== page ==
Parody Game NotGTAV Vanishes From Steam After Strange Copyright Claim

Illustration for article titled Parody Game NotGTAV Vanishes From Steam After Strange Copyright Claim

NotGTAV, which is not GTA V, was a hit when it released on Steam last week. Then it disappeared. The game is back now, a short-term victim of what seems to have been a bogus copyright claim.


Here’s what we know: NotGTAV, the cheap, funny parody game that was donating money to charity, disappeared from Steam. As developer NotGames wrote in a blog post, Valve apparently removed the game from Steam after receiving a DMCA copyright claim. Originally, they assumed it came from Rockstar. However, as it turns out, things are much more complicated—and stranger—than that.

I got in touch with NotGames, and they sent me the full message they allegedly received from Valve:

Valve received a DMCA copyright take down notice about your NotGTAV game on Steam, at [infringing Steam Link].

Andrew Youngs, on behalf of Rockstar Games, alleges that your game uses the Grand Theft Auto V acronym and title GTAV, and your game title infringes its copyright in

As a result, we have unpublished your game from Steam.

NotGames told me they always knew something like this might happen, given the hallowed ground they were treading on. They did, however, find it regrettable given that NotGTAV is a parody game, and NotGames claims that they contacted Rockstar about its existence a year ago. “We made sure we’d taken all reasonable steps from our side to let them know what we were doing,” NotGames’ Emma Kendall told me.

In the wake of NotGTAV’s removal from Steam, NotGames came up with a quick contingency plan.

“We’re currently in the process of getting our game back on Steam, by re-branding to NotDMCAV,” Kendall said earlier today, shortly after NotGTAV’s removal from Steam. “The issue that Rockstar took was with the usage of ‘the Grand Theft Auto V acronym and title GTA’—apparently you can now own a series of letters, even it’s already a police crime in the first place. Our initial reaction was—and remains—that we’re protected under parody protection laws, and we’ve made it clear that we’re not accepting in any way, shape or form that we’ve infringed copyright, we’re just trying to be as compliant as possible right now.”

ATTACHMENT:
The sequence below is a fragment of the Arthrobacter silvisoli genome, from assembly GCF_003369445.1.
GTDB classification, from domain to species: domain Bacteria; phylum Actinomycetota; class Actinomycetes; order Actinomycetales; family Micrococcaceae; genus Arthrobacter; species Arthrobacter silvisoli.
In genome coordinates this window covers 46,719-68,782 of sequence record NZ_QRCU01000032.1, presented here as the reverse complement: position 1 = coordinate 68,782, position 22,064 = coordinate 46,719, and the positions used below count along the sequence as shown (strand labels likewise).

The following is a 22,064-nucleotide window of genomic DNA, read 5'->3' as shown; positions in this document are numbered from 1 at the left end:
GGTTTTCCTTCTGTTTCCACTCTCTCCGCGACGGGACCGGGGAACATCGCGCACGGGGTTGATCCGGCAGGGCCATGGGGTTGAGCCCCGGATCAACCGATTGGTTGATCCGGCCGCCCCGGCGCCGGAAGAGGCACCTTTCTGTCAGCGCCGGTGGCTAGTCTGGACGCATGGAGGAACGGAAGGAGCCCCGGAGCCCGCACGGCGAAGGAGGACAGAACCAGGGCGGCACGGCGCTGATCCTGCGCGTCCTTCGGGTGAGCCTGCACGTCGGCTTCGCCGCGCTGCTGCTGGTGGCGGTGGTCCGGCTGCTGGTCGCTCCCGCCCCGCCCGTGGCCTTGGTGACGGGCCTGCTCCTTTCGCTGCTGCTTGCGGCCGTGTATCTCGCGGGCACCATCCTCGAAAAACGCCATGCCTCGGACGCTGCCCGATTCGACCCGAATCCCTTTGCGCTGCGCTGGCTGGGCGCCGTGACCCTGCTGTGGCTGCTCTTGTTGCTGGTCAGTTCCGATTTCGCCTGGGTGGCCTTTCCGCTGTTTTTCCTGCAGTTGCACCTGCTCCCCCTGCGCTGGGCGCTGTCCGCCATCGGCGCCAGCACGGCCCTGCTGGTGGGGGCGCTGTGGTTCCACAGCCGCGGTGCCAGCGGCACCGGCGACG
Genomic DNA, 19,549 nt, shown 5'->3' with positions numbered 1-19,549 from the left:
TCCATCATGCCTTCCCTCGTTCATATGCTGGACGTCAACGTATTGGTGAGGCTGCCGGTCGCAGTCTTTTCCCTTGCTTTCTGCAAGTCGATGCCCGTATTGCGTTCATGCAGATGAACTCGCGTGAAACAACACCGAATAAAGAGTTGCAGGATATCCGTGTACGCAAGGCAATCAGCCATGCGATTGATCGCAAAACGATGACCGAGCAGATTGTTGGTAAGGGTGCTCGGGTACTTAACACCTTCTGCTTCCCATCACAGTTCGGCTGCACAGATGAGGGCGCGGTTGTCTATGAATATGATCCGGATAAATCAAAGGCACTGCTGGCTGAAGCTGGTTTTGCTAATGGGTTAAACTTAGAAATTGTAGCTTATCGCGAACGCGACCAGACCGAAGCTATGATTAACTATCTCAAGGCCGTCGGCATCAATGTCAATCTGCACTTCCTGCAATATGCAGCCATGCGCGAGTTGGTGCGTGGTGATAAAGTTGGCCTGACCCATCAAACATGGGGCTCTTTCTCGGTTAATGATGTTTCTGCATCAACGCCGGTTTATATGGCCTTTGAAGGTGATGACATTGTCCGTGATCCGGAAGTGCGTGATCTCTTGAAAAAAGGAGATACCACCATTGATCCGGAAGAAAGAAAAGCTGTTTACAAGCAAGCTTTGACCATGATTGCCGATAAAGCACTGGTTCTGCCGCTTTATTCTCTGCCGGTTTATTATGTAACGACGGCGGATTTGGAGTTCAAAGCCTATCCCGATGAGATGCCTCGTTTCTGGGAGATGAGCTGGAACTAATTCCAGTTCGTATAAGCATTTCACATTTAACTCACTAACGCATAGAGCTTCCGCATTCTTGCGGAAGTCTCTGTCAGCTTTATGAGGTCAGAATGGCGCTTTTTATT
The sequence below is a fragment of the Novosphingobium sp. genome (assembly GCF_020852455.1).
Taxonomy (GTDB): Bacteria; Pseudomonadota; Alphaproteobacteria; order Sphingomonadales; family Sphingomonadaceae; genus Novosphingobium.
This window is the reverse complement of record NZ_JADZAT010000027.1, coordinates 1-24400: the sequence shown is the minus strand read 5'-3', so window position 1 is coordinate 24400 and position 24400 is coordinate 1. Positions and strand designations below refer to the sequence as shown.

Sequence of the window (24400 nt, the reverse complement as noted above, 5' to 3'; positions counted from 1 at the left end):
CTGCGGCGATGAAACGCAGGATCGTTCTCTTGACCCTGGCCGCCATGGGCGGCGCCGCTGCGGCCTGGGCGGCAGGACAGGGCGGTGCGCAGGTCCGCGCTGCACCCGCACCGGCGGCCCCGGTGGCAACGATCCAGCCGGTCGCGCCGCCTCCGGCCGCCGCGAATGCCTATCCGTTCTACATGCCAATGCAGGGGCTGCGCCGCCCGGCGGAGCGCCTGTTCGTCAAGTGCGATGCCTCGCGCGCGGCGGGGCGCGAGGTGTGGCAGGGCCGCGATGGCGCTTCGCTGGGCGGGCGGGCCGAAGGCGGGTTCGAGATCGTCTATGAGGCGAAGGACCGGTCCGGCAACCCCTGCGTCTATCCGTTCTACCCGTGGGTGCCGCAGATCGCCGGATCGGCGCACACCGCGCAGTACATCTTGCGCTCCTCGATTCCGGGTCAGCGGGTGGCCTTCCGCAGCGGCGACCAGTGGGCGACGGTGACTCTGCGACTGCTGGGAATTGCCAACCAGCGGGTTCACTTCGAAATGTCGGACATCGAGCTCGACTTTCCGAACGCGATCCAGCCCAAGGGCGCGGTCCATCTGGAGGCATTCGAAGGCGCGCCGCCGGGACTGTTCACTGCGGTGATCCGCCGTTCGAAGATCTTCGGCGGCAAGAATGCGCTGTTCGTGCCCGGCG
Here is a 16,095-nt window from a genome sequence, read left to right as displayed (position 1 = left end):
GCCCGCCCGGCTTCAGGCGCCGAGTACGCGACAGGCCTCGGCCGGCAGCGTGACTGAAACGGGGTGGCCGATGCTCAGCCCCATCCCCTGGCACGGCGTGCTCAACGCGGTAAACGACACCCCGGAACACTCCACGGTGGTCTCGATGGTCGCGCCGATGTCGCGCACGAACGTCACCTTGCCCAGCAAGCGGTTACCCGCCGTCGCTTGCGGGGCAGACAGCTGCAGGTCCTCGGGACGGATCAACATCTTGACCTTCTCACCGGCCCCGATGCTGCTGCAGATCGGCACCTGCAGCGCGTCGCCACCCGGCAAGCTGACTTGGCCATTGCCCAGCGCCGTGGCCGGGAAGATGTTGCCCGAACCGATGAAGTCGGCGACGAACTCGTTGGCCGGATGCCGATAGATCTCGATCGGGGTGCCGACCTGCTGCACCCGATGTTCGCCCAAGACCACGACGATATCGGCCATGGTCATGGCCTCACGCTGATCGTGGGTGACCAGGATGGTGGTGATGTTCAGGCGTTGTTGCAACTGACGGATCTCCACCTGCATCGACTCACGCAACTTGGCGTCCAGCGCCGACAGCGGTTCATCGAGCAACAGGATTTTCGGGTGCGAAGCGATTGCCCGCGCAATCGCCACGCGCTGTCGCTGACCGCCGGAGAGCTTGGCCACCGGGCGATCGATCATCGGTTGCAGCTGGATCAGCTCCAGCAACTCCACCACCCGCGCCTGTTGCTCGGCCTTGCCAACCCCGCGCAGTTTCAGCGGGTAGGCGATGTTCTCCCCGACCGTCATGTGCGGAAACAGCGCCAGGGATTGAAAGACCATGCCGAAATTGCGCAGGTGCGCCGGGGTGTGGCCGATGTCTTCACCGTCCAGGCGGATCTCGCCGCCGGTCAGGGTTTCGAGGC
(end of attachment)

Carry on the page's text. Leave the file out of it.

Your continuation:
“After a reasonably frantic meeting, we decided that the priority was to get the content back up on the store for all the disgruntled players and people who’ve got in contact asking how the can buy the game. The easiest way to do this was to remove all references to GTA V in our content, branding, sound, and music. We’re therefore currently going through every asset and re-branding using a different acronym: NotDMCAV.”


Rockstar declined to comment on the record about what was happening.

According to NotGames, Valve decided to investigate the possibility of a fake DMCA claim, as opposed to one filed by an actual GTA V rights holder. And, sure enough, apparently someone pulled a fast one on Valve. Less than an hour after I got in touch with NotGames—and only a few hours after NotGames first posted their blog about NotGTAV’s removal from Steam—Valve apparently reversed their decision. NotGames explained in a frantic Steam post:

In what has quickly become the weirdest day of our lives, and one of the most hectic, we’ve just received news from Valve that the plaintiff of our DMCA is now being treated as a false complainant.

NotGTAV lives!!!!!!

We’re half-way through rebranding the game as NotDMCAV, and the store page we’ve designed gives us a huge giggle, so we’re leaving you some of our new artwork (you may be able to tell it was done in a bit of a hurry) for a couple of days but, as we’re not being sued, the name and game will be remaining the same.


Phew. What a ride. As of a few minutes ago, NotGTAV is back up on the Steam store. Still, questions remain: who did file the DMCA claim, and why? Was it just for shits and giggles, to see if they could stick it to The Man (The Man in this case being Valve and a small, well-meaning charity parody game)? Or did they have something more purposeful/malicious in mind? And why did Valve fall for it? Why didn’t they do a more thorough check on the person who submitted the complaint before yanking NotGames’ magnum opus full of hand-drawn magnums that look kinda like octopuses from their store?

Clearly, some processes broke down here. Let us hope that everybody involved takes the necessary steps to make sure it doesn’t happen again.


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Maybe it was all just a ploy to give this game even more exposure. Pretty slick.